Saro Thiruppathy has lost hope in wasteful COP summits where good intentions to reduce global warming and prevent climate change go to die

COP27 was held in Egypt’s Sharm el-Sheikh from 6 to 20 November but seven years since the Paris Agreement was reached, there’s hardly anyone left who believes that this mechanism will stave off climate change. Though the objective of the summit was to build on previous successes, the pitiful state of the planet since 2015 points more to failure than success.

In fact, the world has slowly but surely lost confidence in the rhetoric and empty promises trotted out by world leaders who regularly pledge to maintain global temperatures at 1.5°C below preindustrial levels.

HEAT AND GAS The World Meteorological Organization (WMO), which is a UN specialised agency, notes in its report titled ‘The Global Climate in 2015-2019’ that the Earth’s average temperature increased by 1.1°C since the preindustrial period and by 0.2°C compared to the period 2011-2015.

Another report by the WMO says that from 2015 to 2019, greenhouse gas concentrations showed a continuous increase in CO2 levels, thereby setting new records.  Carbon dioxide growth rates are nearly 20 percent higher than during the five years preceding the 2015 climate accord.

United in Science – a UN multi-agency report coordinated by the WMO – reveals the glaring gap between promises and reality. It warns that without more ambitious action, the physical and socioeconomic damages suffered as a result of climate change will exacerbate.

The report indicates that greenhouse gas concentrations are continuing to rise rapidly and fossil fuel emission rates have risen above pandemic levels, following a brief drop due to pandemic related lockdowns. And emissions reduction pledges for 2030 need to be seven times more if the 1.5°C ambition is to be achieved.

Predictions are bleak and it’s extremely likely that the planet will soon reach the climate tipping point. And the most vulnerable people will suffer the most due to extreme weather events in various locations on the globe.

These events include rising sea levels, floods, droughts, heatwaves, extreme storms and wildfires, which have worsened over the years.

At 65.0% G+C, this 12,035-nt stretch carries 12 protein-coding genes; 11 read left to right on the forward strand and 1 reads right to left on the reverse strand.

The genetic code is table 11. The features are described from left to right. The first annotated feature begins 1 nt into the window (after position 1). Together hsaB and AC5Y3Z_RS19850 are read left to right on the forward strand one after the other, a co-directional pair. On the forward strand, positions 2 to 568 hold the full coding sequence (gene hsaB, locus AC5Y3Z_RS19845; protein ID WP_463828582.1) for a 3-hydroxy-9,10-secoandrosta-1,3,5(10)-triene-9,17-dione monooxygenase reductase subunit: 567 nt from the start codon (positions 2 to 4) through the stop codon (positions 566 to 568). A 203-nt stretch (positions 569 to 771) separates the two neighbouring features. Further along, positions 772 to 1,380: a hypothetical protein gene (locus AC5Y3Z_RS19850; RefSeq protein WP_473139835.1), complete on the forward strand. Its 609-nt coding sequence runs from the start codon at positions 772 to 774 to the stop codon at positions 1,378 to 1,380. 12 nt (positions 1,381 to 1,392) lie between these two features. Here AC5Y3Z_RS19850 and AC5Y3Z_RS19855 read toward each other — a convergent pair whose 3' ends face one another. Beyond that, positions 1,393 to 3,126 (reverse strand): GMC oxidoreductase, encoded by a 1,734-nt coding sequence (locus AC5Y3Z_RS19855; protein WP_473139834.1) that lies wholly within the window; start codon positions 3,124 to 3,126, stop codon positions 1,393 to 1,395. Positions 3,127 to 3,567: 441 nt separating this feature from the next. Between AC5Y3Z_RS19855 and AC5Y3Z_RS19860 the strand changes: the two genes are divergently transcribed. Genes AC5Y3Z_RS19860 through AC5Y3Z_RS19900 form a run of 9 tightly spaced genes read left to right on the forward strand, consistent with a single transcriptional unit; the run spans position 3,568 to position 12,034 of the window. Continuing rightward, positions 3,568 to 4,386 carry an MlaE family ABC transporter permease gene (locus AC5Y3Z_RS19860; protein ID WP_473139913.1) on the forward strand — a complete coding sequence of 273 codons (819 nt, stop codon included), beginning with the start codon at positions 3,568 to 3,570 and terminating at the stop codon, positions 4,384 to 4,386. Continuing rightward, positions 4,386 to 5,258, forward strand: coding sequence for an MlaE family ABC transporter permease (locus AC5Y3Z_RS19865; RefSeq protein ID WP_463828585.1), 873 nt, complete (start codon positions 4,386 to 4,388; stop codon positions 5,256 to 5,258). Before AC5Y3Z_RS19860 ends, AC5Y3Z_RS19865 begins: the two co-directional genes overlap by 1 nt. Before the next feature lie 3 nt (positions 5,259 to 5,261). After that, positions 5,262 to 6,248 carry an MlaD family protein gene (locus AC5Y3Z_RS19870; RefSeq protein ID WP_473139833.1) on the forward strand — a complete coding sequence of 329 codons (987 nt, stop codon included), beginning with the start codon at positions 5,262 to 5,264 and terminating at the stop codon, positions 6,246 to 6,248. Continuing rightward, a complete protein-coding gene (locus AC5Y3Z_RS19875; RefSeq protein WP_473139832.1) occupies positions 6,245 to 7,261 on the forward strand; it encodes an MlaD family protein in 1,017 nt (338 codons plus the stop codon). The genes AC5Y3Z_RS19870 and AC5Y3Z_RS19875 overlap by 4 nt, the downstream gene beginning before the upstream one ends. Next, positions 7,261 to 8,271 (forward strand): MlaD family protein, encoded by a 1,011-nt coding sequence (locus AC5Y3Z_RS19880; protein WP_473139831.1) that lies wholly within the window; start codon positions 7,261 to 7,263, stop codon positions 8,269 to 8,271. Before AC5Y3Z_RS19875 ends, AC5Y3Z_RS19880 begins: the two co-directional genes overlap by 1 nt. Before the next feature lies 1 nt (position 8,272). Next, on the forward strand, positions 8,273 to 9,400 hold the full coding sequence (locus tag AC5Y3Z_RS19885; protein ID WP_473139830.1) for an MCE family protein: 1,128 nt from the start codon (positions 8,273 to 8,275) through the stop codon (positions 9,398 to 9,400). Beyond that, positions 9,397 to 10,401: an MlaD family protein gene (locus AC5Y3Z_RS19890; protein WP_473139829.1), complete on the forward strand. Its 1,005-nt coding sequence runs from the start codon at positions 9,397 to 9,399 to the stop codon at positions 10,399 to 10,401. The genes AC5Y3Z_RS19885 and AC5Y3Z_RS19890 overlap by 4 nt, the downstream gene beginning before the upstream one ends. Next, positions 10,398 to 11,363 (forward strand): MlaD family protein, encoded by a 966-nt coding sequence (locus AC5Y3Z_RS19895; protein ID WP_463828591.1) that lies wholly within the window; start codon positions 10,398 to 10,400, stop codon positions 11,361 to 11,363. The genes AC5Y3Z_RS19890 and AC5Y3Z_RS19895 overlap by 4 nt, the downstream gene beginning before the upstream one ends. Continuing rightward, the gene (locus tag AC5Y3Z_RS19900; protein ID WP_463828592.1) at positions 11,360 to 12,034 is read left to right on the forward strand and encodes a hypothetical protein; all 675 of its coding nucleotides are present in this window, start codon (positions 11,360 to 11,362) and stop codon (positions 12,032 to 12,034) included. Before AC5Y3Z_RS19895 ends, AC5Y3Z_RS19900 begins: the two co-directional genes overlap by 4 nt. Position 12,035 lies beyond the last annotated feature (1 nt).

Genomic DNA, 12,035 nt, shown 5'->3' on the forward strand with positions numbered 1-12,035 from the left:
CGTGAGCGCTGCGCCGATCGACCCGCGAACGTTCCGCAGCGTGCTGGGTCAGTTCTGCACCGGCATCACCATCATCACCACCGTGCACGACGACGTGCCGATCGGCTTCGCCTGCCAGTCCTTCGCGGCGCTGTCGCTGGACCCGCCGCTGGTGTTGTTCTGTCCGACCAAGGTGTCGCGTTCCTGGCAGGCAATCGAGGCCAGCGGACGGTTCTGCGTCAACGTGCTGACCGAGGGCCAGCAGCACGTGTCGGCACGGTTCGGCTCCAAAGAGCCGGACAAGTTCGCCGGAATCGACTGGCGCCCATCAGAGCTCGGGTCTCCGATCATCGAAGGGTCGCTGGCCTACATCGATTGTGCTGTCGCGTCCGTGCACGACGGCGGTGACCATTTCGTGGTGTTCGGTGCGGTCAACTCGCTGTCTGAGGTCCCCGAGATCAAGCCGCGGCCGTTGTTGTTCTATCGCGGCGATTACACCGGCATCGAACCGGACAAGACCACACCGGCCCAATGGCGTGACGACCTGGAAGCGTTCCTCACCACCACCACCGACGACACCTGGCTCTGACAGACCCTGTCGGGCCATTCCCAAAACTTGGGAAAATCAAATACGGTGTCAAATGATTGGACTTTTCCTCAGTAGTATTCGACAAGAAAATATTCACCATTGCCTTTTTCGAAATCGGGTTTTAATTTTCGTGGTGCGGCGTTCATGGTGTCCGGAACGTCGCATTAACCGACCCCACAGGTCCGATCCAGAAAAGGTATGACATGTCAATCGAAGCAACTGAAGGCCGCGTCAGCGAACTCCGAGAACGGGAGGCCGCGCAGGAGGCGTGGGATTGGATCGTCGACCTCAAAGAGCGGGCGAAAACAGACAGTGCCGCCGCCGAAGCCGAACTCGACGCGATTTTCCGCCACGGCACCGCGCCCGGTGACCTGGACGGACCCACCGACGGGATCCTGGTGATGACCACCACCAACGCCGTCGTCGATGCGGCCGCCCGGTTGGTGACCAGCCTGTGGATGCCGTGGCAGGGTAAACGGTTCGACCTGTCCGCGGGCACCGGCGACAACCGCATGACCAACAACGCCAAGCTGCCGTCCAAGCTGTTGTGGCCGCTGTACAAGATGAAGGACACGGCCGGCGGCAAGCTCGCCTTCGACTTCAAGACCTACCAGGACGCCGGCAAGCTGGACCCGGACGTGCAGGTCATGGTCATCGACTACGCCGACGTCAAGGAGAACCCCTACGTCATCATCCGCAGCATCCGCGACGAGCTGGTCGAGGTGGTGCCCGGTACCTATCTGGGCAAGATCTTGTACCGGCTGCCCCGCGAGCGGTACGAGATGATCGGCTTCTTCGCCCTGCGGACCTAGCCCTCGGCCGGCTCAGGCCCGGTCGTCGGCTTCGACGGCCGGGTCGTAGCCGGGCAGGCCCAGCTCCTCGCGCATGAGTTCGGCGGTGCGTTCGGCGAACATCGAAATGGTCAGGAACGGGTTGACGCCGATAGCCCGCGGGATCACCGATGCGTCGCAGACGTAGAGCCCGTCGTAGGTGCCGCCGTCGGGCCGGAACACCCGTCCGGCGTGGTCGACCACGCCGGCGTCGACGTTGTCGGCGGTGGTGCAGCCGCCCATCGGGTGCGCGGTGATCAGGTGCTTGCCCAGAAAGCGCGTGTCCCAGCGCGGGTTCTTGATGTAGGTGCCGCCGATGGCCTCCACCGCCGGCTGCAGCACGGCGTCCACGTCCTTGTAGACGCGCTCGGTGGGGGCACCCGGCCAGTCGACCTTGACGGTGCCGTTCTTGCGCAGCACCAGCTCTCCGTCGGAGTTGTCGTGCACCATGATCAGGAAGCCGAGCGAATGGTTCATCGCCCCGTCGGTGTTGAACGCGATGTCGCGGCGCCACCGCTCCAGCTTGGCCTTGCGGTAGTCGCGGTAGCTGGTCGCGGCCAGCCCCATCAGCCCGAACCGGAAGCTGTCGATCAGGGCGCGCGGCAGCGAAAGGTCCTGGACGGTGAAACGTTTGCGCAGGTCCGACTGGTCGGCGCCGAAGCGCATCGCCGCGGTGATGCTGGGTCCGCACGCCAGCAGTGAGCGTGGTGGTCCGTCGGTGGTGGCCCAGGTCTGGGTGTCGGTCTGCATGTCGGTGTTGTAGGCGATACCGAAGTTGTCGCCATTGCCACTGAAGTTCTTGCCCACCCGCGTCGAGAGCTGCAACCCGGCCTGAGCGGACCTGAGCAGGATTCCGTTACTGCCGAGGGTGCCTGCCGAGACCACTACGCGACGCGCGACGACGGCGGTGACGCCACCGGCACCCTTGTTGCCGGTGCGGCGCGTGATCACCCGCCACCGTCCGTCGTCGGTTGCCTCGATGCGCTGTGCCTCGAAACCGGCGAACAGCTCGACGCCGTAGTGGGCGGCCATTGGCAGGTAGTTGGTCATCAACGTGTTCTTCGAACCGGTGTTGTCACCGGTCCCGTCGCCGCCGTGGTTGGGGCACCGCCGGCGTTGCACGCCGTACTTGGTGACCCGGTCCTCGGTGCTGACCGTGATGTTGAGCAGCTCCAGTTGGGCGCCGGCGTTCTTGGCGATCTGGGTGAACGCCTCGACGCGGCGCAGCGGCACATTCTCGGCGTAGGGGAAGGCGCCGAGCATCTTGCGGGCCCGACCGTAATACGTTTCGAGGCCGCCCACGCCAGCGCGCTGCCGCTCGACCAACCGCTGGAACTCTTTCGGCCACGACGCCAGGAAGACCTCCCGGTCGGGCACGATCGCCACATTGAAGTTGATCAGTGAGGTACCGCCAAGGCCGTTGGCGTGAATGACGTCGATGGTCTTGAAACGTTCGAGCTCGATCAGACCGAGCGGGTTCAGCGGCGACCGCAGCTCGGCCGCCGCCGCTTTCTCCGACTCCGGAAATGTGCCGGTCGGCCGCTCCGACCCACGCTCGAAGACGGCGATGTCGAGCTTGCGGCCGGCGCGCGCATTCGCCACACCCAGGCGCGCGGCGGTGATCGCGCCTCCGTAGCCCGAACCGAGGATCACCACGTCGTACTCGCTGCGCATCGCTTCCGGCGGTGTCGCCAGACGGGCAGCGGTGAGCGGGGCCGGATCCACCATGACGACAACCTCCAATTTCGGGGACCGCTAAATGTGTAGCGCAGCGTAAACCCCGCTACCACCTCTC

Since 2015, heads of state have talked and promised the moon. They’ve increased fossil fuel usage and emissions by flying to and from climate summits, and splashed tons of money on these meetings. And all the while, vulnerable nations that are facing an existential threat have no choice but to simply sit by and watch.

FAILED ACCORD So why is the climate accord on a slippery slope to being scorched?

The Head of Sustainable Finance at J. Safra Sarasin Sasja Beslik notes in his 2019 article that “the Paris climate agreement is a joke. And I should know – I was there when it was drafted.”

He explains: “Many of my colleagues and I insisted that the stipulations in the agreement weren’t strict enough to stave off the effects of global warming but our pleas were ignored, and the agreement was passed. The result is a hollow accord that, despite its perception, does nothing to address the existential threat of climate change. In fact, it all but assures the destruction of the world and mass human tragedy.”

Beslik says the carbon emissions goals aren’t ambitious enough to keep global warming “well below two degrees Celsius.” The agreement doesn’t include a global tax on carbon. Without it, there’s no incentive for countries to stop using cheap fossil fuels and transition to sustainable sources of energy.

There’s no punitive action against countries that don’t honour the agreement. There’s also no provision for a regulatory body to monitor national commitments and hold countries accountable for polluting the planet. And there aren’t any sanctions or monetary fines for errant nations.

The Paris Agreement does not provide sufficient incentives for nations to invest in businesses that actively promote social and environmental sustainability, rather than organisations that harm the planet.

Worst of all, the Paris Agreement gave false hope to the people of the world. The fact that the accord has failed is evident in the rising climate related destructive events that are wreaking havoc on the planet and its people.

Beslik says that since 2015, global carbon emissions have risen by about four percent, emissions from all fossil fuel sources increased in 2018/19 – coal emissions rose one percent, oil by 1.7 percent and gas by three percent.

RECOMMENDATIONS He recommends amending the climate accord so that nations can reach the goal of net zero emissions by 2050.

The amendments should include instituting a global carbon tax, establishing a regulatory body to hold countries accountable for their emissions – with fines and sanctions for those failing to honour their commitments – and ensuring that governments stop subsidising fossil fuels and reallocate capital to support sustainable businesses.

He adds that according to the UN, countries need to invest US$ 2.4 trillion in the energy system by 2035 (that’s around 2.5% of global GDP), if the world genuinely wants to stave off cataclysmic climate change.